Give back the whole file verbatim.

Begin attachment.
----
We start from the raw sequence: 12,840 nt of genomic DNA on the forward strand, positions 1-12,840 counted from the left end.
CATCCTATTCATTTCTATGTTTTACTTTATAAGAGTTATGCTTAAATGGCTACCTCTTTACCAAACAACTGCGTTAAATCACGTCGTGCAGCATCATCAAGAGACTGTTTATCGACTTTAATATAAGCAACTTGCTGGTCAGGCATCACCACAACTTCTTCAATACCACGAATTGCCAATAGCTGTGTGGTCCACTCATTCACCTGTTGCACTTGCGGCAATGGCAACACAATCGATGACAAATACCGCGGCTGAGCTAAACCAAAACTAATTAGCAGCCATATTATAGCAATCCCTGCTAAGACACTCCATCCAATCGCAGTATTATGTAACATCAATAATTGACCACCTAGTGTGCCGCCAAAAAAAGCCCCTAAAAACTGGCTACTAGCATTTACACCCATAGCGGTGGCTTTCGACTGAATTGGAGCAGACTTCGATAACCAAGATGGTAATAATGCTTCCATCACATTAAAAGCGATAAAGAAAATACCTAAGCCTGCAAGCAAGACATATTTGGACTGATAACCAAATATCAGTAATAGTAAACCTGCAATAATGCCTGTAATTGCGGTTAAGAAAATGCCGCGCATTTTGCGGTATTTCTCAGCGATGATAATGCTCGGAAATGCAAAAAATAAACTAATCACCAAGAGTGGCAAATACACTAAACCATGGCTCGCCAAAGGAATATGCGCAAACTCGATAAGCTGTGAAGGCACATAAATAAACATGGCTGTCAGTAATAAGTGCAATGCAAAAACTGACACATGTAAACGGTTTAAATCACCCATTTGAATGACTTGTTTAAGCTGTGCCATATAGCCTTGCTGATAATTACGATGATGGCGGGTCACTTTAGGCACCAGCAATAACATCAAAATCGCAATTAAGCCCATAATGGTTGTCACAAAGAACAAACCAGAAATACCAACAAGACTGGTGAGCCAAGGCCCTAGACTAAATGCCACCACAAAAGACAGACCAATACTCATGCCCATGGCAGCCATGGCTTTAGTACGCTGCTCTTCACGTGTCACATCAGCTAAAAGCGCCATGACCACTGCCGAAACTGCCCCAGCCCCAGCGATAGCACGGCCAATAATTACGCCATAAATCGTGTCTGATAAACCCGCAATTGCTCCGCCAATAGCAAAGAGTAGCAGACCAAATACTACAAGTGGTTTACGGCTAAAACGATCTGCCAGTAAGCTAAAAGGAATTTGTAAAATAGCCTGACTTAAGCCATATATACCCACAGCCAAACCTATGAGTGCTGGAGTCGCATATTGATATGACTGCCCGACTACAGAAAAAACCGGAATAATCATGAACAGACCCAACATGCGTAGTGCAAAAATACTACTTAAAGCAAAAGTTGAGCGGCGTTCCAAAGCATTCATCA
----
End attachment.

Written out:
We start from the raw sequence: 12,840 nt of genomic DNA on the forward strand, positions 1-12,840 counted from the left end.
CATCCTATTCATTTCTATGTTTTACTTTATAAGAGTTATGCTTAAATGGCTACCTCTTTACCAAACAACTGCGTTAAATCACGTCGTGCAGCATCATCAAGAGACTGTTTATCGACTTTAATATAAGCAACTTGCTGGTCAGGCATCACCACAACTTCTTCAATACCACGAATTGCCAATAGCTGTGTGGTCCACTCATTCACCTGTTGCACTTGCGGCAATGGCAACACAATCGATGACAAATACCGCGGCTGAGCTAAACCAAAACTAATTAGCAGCCATATTATAGCAATCCCTGCTAAGACACTCCATCCAATCGCAGTATTATGTAACATCAATAATTGACCACCTAGTGTGCCGCCAAAAAAAGCCCCTAAAAACTGGCTACTAGCATTTACACCCATAGCGGTGGCTTTCGACTGAATTGGAGCAGACTTCGATAACCAAGATGGTAATAATGCTTCCATCACATTAAAAGCGATAAAGAAAATACCTAAGCCTGCAAGCAAGACATATTTGGACTGATAACCAAATATCAGTAATAGTAAACCTGCAATAATGCCTGTAATTGCGGTTAAGAAAATGCCGCGCATTTTGCGGTATTTCTCAGCGATGATAATGCTCGGAAATGCAAAAAATAAACTAATCACCAAGAGTGGCAAATACACTAAACCATGGCTCGCCAAAGGAATATGCGCAAACTCGATAAGCTGTGAAGGCACATAAATAAACATGGCTGTCAGTAATAAGTGCAATGCAAAAACTGACACATGTAAACGGTTTAAATCACCCATTTGAATGACTTGTTTAAGCTGTGCCATATAGCCTTGCTGATAATTACGATGATGGCGGGTCACTTTAGGCACCAGCAATAACATCAAAATCGCAATTAAGCCCATAATGGTTGTCACAAAGAACAAACCAGAAATACCAACAAGACTGGTGAGCCAAGGCCCTAGACTAAATGCCACCACAAAAGACAGACCAATACTCATGCCCATGGCAGCCATGGCTTTAGTACGCTGCTCTTCACGTGTCACATCAGCTAAAAGCGCCATGACCACTGCCGAAACTGCCCCAGCCCCAGCGATAGCACGGCCAATAATTACGCCATAAATCGTGTCTGATAAACCCGCAATTGCTCCGCCAATAGCAAAGAGTAGCAGACCAAATACTACAAGTGGTTTACGGCTAAAACGATCTGCCAGTAAGCTAAAAGGAATTTGTAAAATAGCCTGACTTAAGCCATATATACCCACAGCCAAACCTATGAGTGCTGGAGTCGCATATTGATATGACTGCCCGACTACAGAAAAAACCGGAATAATCATGAACAGACCCAACATGCGTAGTGCAAAAATACTACTTAAAGCAAAAGTTGAGCGGCGTTCCAAAGCATTCATCA